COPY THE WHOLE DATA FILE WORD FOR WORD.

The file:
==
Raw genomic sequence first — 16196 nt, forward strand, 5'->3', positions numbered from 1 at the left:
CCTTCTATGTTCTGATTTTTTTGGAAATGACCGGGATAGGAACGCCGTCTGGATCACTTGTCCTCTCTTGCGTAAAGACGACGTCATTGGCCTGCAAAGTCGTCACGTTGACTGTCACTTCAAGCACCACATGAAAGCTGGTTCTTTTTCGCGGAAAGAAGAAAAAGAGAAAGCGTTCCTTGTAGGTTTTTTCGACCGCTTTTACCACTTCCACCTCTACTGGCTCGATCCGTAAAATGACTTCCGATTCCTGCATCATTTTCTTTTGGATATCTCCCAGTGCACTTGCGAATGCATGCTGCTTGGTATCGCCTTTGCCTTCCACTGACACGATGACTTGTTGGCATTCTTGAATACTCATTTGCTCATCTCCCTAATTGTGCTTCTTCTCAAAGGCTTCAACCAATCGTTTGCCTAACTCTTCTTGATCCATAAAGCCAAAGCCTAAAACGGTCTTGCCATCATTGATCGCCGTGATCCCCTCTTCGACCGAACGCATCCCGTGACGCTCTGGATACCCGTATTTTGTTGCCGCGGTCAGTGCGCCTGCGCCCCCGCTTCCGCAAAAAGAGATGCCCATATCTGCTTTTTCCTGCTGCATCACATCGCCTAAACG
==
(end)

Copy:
Raw genomic sequence first — 16196 nt, forward strand, 5'->3', positions numbered from 1 at the left:
CCTTCTATGTTCTGATTTTTTTGGAAATGACCGGGATAGGAACGCCGTCTGGATCACTTGTCCTCTCTTGCGTAAAGACGACGTCATTGGCCTGCAAAGTCGTCACGTTGACTGTCACTTCAAGCACCACATGAAAGCTGGTTCTTTTTCGCGGAAAGAAGAAAAAGAGAAAGCGTTCCTTGTAGGTTTTTTCGACCGCTTTTACCACTTCCACCTCTACTGGCTCGATCCGTAAAATGACTTCCGATTCCTGCATCATTTTCTTTTGGATATCTCCCAGTGCACTTGCGAATGCATGCTGCTTGGTATCGCCTTTGCCTTCCACTGACACGATGACTTGTTGGCATTCTTGAATACTCATTTGCTCATCTCCCTAATTGTGCTTCTTCTCAAAGGCTTCAACCAATCGTTTGCCTAACTCTTCTTGATCCATAAAGCCAAAGCCTAAAACGGTCTTGCCATCATTGATCGCCGTGATCCCCTCTTCGACCGAACGCATCCCGTGACGCTCTGGATACCCGTATTTTGTTGCCGCGGTCAGTGCGCCTGCGCCCCCGCTTCCGCAAAAAGAGATGCCCATATCTGCTTTTTCCTGCTGCATCACATCGCCTAAACG